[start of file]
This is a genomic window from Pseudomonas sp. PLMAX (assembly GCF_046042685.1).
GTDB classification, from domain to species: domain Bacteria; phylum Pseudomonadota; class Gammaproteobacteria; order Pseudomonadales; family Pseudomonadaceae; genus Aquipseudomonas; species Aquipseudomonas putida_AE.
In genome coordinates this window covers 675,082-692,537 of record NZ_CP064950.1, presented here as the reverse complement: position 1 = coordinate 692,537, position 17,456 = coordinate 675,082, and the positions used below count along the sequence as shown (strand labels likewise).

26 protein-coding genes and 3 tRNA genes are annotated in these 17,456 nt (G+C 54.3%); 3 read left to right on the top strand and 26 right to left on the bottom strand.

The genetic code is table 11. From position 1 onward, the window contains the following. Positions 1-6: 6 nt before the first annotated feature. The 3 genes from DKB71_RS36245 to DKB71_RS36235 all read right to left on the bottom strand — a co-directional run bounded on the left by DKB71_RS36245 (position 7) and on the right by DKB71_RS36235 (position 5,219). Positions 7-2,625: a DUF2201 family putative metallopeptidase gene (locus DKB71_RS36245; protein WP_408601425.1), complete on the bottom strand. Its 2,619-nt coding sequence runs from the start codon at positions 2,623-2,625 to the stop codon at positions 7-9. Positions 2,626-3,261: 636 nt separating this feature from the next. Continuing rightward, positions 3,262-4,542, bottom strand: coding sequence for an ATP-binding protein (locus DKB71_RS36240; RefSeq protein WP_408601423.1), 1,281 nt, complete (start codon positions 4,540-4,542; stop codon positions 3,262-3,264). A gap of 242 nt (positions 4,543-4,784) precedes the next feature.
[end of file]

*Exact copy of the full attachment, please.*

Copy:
This is a genomic window from Pseudomonas sp. PLMAX (assembly GCF_046042685.1).
GTDB classification, from domain to species: domain Bacteria; phylum Pseudomonadota; class Gammaproteobacteria; order Pseudomonadales; family Pseudomonadaceae; genus Aquipseudomonas; species Aquipseudomonas putida_AE.
In genome coordinates this window covers 675,082-692,537 of record NZ_CP064950.1, presented here as the reverse complement: position 1 = coordinate 692,537, position 17,456 = coordinate 675,082, and the positions used below count along the sequence as shown (strand labels likewise).

26 protein-coding genes and 3 tRNA genes are annotated in these 17,456 nt (G+C 54.3%); 3 read left to right on the top strand and 26 right to left on the bottom strand.

The genetic code is table 11. From position 1 onward, the window contains the following. Positions 1-6: 6 nt before the first annotated feature. The 3 genes from DKB71_RS36245 to DKB71_RS36235 all read right to left on the bottom strand — a co-directional run bounded on the left by DKB71_RS36245 (position 7) and on the right by DKB71_RS36235 (position 5,219). Positions 7-2,625: a DUF2201 family putative metallopeptidase gene (locus DKB71_RS36245; protein WP_408601425.1), complete on the bottom strand. Its 2,619-nt coding sequence runs from the start codon at positions 2,623-2,625 to the stop codon at positions 7-9. Positions 2,626-3,261: 636 nt separating this feature from the next. Continuing rightward, positions 3,262-4,542, bottom strand: coding sequence for an ATP-binding protein (locus DKB71_RS36240; RefSeq protein WP_408601423.1), 1,281 nt, complete (start codon positions 4,540-4,542; stop codon positions 3,262-3,264). A gap of 242 nt (positions 4,543-4,784) precedes the next feature.